Natixis, through two spokesmen, declined to comment. In fact, it would not discuss even benign details of the trip. When the Globe contacted Natixis about the “Hikes and Bikes” cycling tour detailed in a Web posting by the excursion company, along with a Facebook page, the Web links were taken down within minutes.


No foreign travel plans yet, but Israel may be at the top of governor’s list

The trade mission bug has bitten Governor Charlie Baker, and one of his first foreign trips could be to Israel.


That’s according to Transportation Secretary Stephanie Pollack, who was on a panel at the Seaport Hotel this week about business opportunities for Israel and Massachusetts.

Pollack said Baker told her, “I may not be going anywhere for a while, given what I said during the campaign, but when it’s time to go, I’m really curious about Israel.”

Another panelist, Beth Israel Deaconess Medical Center CEO Kevin Tabb, piped in: “‘He said the same thing to me. He will certainly make Israel one of his first.’”

If Baker does go, he can catch a nonstop flight to Tel Aviv on El Al Airlines, which begins service out of Logan Airport in June. El Al sponsored the panel, along with the Massachusetts Port Authority.

Other panelists included Akamai Technologies co-founder Jonathan Seelig and Communispace chairman and Startup Institute CEO Diane Hessan.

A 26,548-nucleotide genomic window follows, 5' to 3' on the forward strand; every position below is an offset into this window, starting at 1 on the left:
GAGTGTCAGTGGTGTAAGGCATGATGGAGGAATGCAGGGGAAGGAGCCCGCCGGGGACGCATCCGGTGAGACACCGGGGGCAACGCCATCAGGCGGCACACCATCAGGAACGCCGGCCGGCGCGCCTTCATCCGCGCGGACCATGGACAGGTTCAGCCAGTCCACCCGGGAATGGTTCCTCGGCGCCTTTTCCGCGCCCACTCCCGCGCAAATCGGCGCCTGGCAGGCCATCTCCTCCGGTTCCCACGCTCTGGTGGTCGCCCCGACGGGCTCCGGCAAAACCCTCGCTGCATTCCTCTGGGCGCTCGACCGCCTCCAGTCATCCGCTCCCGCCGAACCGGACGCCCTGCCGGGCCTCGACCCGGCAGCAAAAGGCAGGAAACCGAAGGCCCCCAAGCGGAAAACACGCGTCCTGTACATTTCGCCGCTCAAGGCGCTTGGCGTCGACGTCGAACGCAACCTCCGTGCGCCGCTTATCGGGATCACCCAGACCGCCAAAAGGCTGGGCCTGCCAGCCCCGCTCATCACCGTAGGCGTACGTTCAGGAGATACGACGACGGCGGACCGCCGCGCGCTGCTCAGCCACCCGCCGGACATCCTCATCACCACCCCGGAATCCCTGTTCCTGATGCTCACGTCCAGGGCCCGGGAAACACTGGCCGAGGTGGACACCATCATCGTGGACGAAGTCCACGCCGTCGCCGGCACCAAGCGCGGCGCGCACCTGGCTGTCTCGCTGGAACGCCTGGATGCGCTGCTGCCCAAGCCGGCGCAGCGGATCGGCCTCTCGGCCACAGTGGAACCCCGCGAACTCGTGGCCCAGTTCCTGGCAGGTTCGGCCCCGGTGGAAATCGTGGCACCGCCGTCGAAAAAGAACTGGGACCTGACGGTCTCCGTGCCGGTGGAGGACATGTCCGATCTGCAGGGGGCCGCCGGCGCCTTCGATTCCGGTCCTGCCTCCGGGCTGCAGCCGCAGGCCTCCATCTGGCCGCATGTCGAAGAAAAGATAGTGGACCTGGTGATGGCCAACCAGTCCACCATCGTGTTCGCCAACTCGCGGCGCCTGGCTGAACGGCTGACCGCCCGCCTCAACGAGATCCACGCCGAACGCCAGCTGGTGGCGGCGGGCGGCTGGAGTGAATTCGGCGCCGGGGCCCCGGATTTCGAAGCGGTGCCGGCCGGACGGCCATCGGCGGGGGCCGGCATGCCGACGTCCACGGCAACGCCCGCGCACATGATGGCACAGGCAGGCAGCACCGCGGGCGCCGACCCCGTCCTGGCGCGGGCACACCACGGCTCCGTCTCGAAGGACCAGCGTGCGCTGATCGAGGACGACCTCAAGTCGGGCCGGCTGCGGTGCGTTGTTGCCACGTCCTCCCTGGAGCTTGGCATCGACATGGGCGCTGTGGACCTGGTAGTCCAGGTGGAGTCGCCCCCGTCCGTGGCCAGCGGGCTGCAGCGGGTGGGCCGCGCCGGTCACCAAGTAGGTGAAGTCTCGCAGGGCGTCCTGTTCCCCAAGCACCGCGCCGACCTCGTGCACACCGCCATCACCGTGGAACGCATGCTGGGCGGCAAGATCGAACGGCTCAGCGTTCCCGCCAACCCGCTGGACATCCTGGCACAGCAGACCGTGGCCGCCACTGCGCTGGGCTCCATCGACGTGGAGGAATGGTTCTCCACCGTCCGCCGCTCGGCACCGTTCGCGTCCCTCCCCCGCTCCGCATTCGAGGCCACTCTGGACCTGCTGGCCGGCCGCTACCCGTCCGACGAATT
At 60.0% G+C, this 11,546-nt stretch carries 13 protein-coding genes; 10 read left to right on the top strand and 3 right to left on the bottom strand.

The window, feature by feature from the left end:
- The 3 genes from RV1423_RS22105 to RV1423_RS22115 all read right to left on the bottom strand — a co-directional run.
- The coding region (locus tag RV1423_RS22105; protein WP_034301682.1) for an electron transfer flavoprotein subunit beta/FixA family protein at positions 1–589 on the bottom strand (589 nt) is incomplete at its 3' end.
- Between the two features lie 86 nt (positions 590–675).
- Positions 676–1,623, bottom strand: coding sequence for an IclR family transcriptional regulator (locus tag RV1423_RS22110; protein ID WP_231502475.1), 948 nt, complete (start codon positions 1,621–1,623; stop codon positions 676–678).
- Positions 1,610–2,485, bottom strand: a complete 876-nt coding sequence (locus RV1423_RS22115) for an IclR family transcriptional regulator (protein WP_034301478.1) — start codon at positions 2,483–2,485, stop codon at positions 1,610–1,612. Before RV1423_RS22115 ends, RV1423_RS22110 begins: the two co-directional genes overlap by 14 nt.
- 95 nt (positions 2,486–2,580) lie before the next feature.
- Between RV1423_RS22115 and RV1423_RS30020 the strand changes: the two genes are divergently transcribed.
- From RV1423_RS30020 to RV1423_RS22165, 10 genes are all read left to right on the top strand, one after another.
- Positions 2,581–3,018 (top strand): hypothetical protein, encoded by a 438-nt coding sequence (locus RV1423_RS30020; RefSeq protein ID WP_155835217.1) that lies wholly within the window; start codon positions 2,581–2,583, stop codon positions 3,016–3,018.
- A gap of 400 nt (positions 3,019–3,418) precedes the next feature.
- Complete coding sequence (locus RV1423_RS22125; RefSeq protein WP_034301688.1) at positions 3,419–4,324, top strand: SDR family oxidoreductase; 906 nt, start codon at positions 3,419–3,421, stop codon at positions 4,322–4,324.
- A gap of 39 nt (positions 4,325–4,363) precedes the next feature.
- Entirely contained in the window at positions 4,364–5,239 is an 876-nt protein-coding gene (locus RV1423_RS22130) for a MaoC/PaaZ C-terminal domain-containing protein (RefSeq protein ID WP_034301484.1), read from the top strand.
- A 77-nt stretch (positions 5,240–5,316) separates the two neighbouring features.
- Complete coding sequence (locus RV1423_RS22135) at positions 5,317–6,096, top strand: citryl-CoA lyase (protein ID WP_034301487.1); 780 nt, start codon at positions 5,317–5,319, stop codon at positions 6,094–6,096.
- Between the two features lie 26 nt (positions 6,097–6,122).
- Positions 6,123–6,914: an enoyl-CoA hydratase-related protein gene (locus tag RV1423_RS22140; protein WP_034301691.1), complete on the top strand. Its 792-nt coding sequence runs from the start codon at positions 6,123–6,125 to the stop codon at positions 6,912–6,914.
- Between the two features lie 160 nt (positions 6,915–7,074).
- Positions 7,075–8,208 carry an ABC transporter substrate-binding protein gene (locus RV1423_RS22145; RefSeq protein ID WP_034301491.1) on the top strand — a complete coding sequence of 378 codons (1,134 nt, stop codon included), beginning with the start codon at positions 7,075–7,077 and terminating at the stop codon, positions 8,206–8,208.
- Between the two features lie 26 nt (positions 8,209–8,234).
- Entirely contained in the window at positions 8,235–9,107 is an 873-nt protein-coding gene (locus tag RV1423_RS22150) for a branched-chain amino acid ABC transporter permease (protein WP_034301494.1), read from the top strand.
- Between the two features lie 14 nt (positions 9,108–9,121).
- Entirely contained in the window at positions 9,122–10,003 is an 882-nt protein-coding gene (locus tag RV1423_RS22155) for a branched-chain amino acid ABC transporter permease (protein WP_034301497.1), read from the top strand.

Baker’s predecessor, Deval Patrick, loved to globe trot and went on more than a half-dozen trade missions, including two visits to Israel.

Yehuda Yaakov , the consul general of Israel in New England, encouraged the Republican governor to make plans. “The sooner, the better,” Yaakov said.


Despite Cape Wind’s flop, others are lobbying for help for the industry

Cape Wind may be on its last legs. But offshore wind will still be a hot issue at the State House this year. Just witness how rival wind farm developers are joining forces to make their voices heard on Beacon Hill.

Deepwater Wind, RES, and Offshore MW LLC have won rights to develop different sections of the ocean south of Massachusetts. So they are pooling their resources to launch Offshore Wind Massachusetts LLC, a Boston-based advocacy group. The goal, in part, is to persuade Massachusetts lawmakers to pass legislation that would set the stage for utilities to sign long-term contracts with offshore wind farms.


Representative Pat Haddad of Somerset, one of House Speaker Bob DeLeo’s top lieutenants, is pushing such a bill, one she hopes will bring jobs to the South Coast. New Bedford has a new waterfront terminal tailor-made for wind farm development. But it’s sitting empty now that Cape Wind has bailed on its lease there.

Matthew Morrissey, a former economic development official in New Bedford, has been hired to direct the new group. He said he registered as a lobbyist a few weeks ago, but plans to do most of his work outside the State House.

Meanwhile, James Smith of the Boston governmental affairs firm Smith, Costello & Crawford, has been engaged to lobby lawmakers on behalf of the group.

Morrissey knows the debate will play out in the shadow of Cape Wind and its oft-discussed financial issues. But he hopes to make it clear to policy makers that the state’s offshore wind industry has the potential to go well beyond the ill-fated project.